Hume and Demonstrative Knowledge

Hume Studies 15 (1):141-162 (1989)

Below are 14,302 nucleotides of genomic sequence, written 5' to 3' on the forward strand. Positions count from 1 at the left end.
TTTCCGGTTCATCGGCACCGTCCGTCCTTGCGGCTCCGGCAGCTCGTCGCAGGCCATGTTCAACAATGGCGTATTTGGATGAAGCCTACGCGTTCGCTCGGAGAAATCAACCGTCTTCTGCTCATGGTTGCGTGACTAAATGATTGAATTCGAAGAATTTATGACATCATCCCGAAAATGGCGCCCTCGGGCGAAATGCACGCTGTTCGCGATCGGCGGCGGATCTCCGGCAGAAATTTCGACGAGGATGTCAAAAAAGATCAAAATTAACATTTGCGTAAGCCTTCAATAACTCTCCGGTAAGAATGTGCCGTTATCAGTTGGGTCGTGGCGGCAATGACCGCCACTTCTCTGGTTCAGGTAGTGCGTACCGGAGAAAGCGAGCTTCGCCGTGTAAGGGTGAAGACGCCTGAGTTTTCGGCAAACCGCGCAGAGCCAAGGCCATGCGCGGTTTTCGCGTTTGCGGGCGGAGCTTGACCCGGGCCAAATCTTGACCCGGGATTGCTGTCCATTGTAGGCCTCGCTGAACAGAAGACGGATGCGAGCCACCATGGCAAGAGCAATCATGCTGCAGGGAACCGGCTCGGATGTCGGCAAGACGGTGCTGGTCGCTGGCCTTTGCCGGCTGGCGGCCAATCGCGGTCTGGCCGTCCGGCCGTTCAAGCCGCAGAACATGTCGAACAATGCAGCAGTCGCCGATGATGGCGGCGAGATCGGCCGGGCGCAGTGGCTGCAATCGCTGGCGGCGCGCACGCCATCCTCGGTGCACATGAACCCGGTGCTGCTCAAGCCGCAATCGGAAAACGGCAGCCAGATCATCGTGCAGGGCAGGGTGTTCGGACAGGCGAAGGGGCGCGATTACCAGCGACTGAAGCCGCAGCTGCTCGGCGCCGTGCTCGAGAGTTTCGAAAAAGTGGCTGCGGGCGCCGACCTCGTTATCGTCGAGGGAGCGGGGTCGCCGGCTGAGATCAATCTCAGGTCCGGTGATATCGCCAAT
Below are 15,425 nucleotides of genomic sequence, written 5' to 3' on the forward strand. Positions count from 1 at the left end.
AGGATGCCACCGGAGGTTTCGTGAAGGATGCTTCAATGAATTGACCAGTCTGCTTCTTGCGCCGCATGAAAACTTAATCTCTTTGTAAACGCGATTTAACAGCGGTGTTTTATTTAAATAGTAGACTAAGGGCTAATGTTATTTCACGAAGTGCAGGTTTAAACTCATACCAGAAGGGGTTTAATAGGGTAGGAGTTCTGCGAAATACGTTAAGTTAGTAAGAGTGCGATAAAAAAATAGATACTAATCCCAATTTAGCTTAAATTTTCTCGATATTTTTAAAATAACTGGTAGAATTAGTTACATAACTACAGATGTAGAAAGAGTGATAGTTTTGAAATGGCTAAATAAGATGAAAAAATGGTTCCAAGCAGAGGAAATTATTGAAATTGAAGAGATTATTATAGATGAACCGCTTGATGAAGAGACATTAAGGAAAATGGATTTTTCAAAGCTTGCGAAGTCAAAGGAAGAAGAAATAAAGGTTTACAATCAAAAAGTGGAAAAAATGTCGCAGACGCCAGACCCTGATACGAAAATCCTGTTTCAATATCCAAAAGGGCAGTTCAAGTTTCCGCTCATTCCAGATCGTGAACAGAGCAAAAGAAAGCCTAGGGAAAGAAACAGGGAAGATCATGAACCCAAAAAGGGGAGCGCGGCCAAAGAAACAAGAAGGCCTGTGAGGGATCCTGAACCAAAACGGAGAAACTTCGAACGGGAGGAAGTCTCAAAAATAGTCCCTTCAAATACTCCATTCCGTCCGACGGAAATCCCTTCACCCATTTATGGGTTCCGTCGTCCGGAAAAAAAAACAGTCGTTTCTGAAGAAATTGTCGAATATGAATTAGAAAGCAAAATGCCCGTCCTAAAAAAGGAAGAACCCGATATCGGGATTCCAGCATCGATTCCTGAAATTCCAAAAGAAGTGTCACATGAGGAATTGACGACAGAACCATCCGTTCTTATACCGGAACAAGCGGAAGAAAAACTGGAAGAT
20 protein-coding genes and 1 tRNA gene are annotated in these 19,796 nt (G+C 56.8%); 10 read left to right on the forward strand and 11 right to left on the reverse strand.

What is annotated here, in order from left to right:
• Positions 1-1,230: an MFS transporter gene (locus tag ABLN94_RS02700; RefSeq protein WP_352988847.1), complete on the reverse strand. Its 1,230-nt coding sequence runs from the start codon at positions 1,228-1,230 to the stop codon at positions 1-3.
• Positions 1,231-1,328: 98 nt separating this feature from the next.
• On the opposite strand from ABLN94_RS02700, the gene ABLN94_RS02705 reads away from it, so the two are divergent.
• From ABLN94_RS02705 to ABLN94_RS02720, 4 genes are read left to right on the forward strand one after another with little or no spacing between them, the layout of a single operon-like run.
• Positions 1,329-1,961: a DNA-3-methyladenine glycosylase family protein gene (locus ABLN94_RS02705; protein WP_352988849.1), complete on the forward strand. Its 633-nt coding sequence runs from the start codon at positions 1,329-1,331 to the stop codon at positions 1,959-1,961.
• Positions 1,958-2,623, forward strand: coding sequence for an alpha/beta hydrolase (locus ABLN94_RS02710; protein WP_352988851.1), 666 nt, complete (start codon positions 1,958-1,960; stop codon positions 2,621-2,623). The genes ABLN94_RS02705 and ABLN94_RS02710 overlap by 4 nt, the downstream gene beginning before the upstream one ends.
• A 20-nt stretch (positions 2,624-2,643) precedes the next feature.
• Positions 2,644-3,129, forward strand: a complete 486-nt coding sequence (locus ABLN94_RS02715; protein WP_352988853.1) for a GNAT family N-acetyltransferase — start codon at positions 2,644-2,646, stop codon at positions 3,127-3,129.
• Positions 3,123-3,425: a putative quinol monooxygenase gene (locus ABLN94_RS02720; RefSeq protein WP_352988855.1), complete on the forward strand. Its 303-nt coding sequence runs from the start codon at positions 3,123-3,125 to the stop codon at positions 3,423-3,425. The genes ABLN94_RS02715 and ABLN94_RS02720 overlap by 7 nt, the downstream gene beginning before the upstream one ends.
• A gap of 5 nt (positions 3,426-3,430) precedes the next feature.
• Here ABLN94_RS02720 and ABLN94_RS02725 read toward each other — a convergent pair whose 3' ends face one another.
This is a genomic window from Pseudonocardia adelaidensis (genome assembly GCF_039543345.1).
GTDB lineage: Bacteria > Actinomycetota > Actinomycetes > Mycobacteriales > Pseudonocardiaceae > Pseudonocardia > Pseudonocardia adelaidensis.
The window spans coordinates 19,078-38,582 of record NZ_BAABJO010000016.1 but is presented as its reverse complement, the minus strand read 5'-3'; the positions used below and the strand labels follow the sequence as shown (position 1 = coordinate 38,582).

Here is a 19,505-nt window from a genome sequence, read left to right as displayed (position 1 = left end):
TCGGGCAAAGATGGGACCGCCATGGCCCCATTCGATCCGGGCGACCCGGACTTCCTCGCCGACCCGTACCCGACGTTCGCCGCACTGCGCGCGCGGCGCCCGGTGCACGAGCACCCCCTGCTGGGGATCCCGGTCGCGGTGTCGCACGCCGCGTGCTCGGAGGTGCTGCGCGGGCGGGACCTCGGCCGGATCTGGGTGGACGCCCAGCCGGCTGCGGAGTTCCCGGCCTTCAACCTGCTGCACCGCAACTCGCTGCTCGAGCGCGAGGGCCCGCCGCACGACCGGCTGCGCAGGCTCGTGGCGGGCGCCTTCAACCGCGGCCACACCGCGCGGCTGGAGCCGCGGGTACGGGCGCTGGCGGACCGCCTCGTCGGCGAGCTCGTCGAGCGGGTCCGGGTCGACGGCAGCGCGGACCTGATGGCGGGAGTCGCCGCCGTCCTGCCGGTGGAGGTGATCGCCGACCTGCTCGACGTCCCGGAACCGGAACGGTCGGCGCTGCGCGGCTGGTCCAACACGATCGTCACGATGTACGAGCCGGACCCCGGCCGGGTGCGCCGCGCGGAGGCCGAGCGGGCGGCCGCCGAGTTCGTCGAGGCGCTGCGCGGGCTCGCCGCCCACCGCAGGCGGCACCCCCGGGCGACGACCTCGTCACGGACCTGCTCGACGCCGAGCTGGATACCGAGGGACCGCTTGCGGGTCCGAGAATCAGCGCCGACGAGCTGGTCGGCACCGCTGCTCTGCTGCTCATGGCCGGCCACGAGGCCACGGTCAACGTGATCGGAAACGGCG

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In lieu of an abstract, here is a brief excerpt of the content:141 HUME AND DEMONSTRATIVE KNOWLEDGE Little could be clearer than that Hume's sceptical arguments concerning induction and causation depend to some considerable extent on his contention that there can be no demonstrative arguments for matters of fact. An understanding of his use of the terms 'demonstration', 'demonstrative reasoning' etc., would seem to be a prerequisite for a satisfactory appraisal of those arguments. What is almost as clear, however, is that these terms have so far evaded much critical discussion and, with one notable exception, it seems to be assumed that we know well enough what they mean. That exception is David Stove, whose book on Hume contains, among many good things, a boldly provocative discussion of these terms in relation to the sceptical argument. Stove has interesting things to say about the terms: I don't think that he is quite right, but then neither is he straightforwardly wrong. I shall present his account, and the one to which he is opposed, and then, after criticising both, I shall try to show why the truth lies elsewhere, and why we begin to approach Hume correctly only when we temper our fascination with the purely formal structures of argument. Inductive scepticism is, of course, that scepticism which claims that there can be neither knowledge nor reasonable beliefs about unobserved matters of fact. Thus inductive arguments, those arguments which attempt to ground beliefs in unobserved matters of fact are, under this scepticism, claimed to 142 be bad arguments. Deductively valid arguments are, of course, often good, but it seems that they are unable to be utilised in justifying beliefs in unobserved matters of fact. The problem of induction is thus that of explaining how these non-valid inductive arguments can be forceful, and Hume's scepticism about induction resides in his believing and arguing, or appearing to believe and to argue, that they cannot. Hume himself does not, however, use the terms 'inductive', 'deductive' and their cognates. Some translation has therefore been employed in getting from his writings to the rough and ready sketch of the problem of induction as presented above. Stove spends some considerable time on this, and there is surely nothing wrong with his careful glossing of Humes 'moral' and 'probable' arguments by our term 'induetive '. There are, however, good reasons to tread carefully where 'demonstrative' is concerned. Stove's remarks here are somewhat contentious, and before giving his version of what Hume's term means, I shall present what may be accounted the standard view. While Hume does not use the term 'deductive', he does make freguent use of 'demonstration' and its derivatives, and he uses these in such a way as to suggest that a gloss via our term 'deduction' will not be far off the mark. Consider, for example, the following passage: Our foregoing method of reasoning will easily convince us, that there can be no demonstrative arguments to prove, that those instances, of which we have had no experience, resemble those, of which we have had experience. We can at least conceive a change in the course of nature; which sufficiently proves, that such a change is not absolutely impossible. To form a clear idea of anything, is an 143 undeniable argument for its possibility, and is alone a refutation of any pretended argument against it. (T 89) His point here seems to be that as alternative states of affairs remain possible, and are thus compatible with all the evidence upon which is based the hypothesis about continuing uniformity, it cannot be claimed that the persistence of such uniformity is established by argument. A similar account will be given of the following passage from the Enquiry: When a man says, I have found, in all past instances, such sensible qualities conjoined with such secret powers: And when he says, Similar sensible gualities will always be conjoined with similar secret powers, he is not guilty of a tautology, nor are these propositions in any respect the same. You say that the one proposition is an inference from the other. But you must confess that the inference is not intuitive; neither is it demonstrative.... (E 37) It is tempting to understand Hume here as once again...



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